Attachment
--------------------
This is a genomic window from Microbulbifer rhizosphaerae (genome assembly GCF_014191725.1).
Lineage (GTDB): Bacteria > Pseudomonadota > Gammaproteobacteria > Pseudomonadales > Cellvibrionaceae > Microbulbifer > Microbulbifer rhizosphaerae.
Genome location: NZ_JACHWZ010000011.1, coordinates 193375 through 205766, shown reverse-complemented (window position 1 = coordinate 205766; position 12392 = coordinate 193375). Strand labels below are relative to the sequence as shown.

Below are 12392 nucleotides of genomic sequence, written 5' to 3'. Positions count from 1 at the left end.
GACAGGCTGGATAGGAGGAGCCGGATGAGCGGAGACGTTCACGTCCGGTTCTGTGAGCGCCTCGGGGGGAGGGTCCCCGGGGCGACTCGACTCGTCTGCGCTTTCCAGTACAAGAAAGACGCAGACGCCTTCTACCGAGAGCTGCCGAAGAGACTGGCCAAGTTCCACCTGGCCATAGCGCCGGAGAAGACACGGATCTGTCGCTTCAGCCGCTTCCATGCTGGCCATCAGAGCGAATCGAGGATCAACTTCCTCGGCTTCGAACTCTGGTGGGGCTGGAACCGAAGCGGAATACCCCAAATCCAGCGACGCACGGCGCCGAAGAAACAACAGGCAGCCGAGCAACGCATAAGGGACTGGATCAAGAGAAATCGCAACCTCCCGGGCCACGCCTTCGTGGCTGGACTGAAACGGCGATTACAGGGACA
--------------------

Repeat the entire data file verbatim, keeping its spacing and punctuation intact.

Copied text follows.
This is a genomic window from Microbulbifer rhizosphaerae (genome assembly GCF_014191725.1).
Lineage (GTDB): Bacteria > Pseudomonadota > Gammaproteobacteria > Pseudomonadales > Cellvibrionaceae > Microbulbifer > Microbulbifer rhizosphaerae.
Genome location: NZ_JACHWZ010000011.1, coordinates 193375 through 205766, shown reverse-complemented (window position 1 = coordinate 205766; position 12392 = coordinate 193375). Strand labels below are relative to the sequence as shown.

Below are 12392 nucleotides of genomic sequence, written 5' to 3'. Positions count from 1 at the left end.
GACAGGCTGGATAGGAGGAGCCGGATGAGCGGAGACGTTCACGTCCGGTTCTGTGAGCGCCTCGGGGGGAGGGTCCCCGGGGCGACTCGACTCGTCTGCGCTTTCCAGTACAAGAAAGACGCAGACGCCTTCTACCGAGAGCTGCCGAAGAGACTGGCCAAGTTCCACCTGGCCATAGCGCCGGAGAAGACACGGATCTGTCGCTTCAGCCGCTTCCATGCTGGCCATCAGAGCGAATCGAGGATCAACTTCCTCGGCTTCGAACTCTGGTGGGGCTGGAACCGAAGCGGAATACCCCAAATCCAGCGACGCACGGCGCCGAAGAAACAACAGGCAGCCGAGCAACGCATAAGGGACTGGATCAAGAGAAATCGCAACCTCCCGGGCCACGCCTTCGTGGCTGGACTGAAACGGCGATTACAGGGACA